The mistrial was a strategic break for my parents, but Bill Powell earned it the hard way. In 1977, he retired to research and writing. Using the Freedom of Information Act (FOIA), he was able to amass thousands of pages of archival documents from the Army Chemical Corp., Ft. Detrick, the National Archives, and other government sources. In 1980, he published an article in the obscure Journal of Concerned Asian Scholars detailing the horrific human experimentation and mass murder which had taken place at the Ping Fan BW factory. 4646 John W. Powell, "Japan's Germ Warfare: Cover-up of a War Crime", Bulletin of Concerned Asian Scholars, Vol. 12, No. 4, OctDec. 1980, pp. 217. View all notes More importantly, he expanded the revelation by naming Shiro Ishii as Axis Japan's Dr. Mengele, and exposing the amnesty for collaboration deal between Unit 731 and the US, which MacArthur had privately guaranteed. To acquire the Japanese BW research which was far advanced over the Soviets and the US, MacArthur had shielded the Japanese doctors from war crimes prosecution, and quietly inserted them back into important medical roles in the post-war occupation. 4747 Barenblatt lists many Unit 731 alumni who went on to prestigious careers. Daniel Barenblatt, A Plague upon Humanity: The Secret Genocide of Axis Japan's Germ Warfare Operation, Harper Collins, New York, 2004, pp. 232235. View all notes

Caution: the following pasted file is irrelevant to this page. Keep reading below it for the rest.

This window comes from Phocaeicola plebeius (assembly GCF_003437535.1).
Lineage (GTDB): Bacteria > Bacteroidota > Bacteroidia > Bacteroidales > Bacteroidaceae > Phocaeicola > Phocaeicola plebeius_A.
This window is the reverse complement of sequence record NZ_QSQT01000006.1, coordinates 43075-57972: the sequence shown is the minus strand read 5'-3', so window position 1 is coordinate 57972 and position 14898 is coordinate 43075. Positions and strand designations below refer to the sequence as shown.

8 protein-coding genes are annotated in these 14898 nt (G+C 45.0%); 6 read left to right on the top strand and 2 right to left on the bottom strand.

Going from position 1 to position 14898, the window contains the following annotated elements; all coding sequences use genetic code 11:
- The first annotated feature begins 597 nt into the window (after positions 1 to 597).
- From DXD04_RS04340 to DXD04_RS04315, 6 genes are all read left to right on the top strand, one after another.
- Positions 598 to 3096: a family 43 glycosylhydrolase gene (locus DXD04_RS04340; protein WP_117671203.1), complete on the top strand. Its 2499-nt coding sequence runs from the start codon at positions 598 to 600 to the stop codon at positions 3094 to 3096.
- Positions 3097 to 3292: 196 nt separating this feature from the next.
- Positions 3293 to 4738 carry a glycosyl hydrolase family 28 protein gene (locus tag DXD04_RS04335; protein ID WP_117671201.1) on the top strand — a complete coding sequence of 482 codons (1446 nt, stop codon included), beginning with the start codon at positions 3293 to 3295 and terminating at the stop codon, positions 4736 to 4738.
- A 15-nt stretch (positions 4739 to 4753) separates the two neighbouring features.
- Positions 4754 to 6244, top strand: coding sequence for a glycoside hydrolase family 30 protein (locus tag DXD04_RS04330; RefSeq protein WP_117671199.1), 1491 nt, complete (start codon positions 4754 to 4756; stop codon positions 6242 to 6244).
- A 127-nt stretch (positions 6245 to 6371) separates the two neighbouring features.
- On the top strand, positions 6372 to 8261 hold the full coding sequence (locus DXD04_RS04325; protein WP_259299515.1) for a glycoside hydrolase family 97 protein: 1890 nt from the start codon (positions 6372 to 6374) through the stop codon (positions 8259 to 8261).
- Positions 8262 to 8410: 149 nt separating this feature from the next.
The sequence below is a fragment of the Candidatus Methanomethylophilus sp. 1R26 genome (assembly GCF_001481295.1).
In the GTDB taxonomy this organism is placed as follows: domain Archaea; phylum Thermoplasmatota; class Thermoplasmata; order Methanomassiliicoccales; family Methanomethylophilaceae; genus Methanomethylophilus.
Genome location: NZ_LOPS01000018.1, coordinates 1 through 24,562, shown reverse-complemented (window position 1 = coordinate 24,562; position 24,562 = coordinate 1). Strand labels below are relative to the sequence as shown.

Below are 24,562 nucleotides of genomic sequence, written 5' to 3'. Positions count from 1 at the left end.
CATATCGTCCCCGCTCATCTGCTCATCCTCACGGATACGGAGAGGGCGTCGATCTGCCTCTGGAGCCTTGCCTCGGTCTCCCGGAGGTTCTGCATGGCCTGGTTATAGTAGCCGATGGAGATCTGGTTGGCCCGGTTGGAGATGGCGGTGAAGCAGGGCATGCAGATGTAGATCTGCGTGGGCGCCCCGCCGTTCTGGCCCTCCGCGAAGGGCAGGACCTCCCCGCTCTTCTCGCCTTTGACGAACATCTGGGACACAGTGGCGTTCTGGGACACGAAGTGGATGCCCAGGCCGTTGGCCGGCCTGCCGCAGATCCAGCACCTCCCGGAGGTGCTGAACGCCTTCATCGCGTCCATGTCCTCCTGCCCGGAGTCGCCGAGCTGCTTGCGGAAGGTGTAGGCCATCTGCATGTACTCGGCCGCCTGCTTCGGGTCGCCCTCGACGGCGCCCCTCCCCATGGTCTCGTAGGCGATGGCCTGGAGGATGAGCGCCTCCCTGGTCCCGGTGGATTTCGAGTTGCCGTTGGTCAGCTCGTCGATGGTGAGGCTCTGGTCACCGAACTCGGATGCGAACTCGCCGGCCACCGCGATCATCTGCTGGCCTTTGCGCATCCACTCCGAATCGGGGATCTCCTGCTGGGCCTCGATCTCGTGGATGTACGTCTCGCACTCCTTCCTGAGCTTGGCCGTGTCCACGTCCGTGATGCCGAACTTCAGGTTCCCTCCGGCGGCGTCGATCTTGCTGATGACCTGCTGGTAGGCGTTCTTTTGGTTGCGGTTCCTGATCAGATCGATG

The article came to the attention of the editors of the prestigious Bulletin of Atomic Scientists who invited Powell to produce an abridged version for their journal. 4848 John W. Powell, "Japan's Biological Weapons, 1930-1945", Bulletin of Atomic Scientists, October 1981, pp. 4353. View all notes This 1981 article caused an immediate uproar; it became a major expose', a news feeding-frenzy as happens when there is ample dirt and skeletons. Bill Powell was interviewed for People Magazine, 60 Minutes, and 20/20, as well as Japanese and South Korean TV. His likeness was plastered on subway posters in Japan advertising Seiichi Morimura's Unit 731 expose' novel, The Devil's Gluttony, and he was invited to speak at conferences in China, Japan, and the US.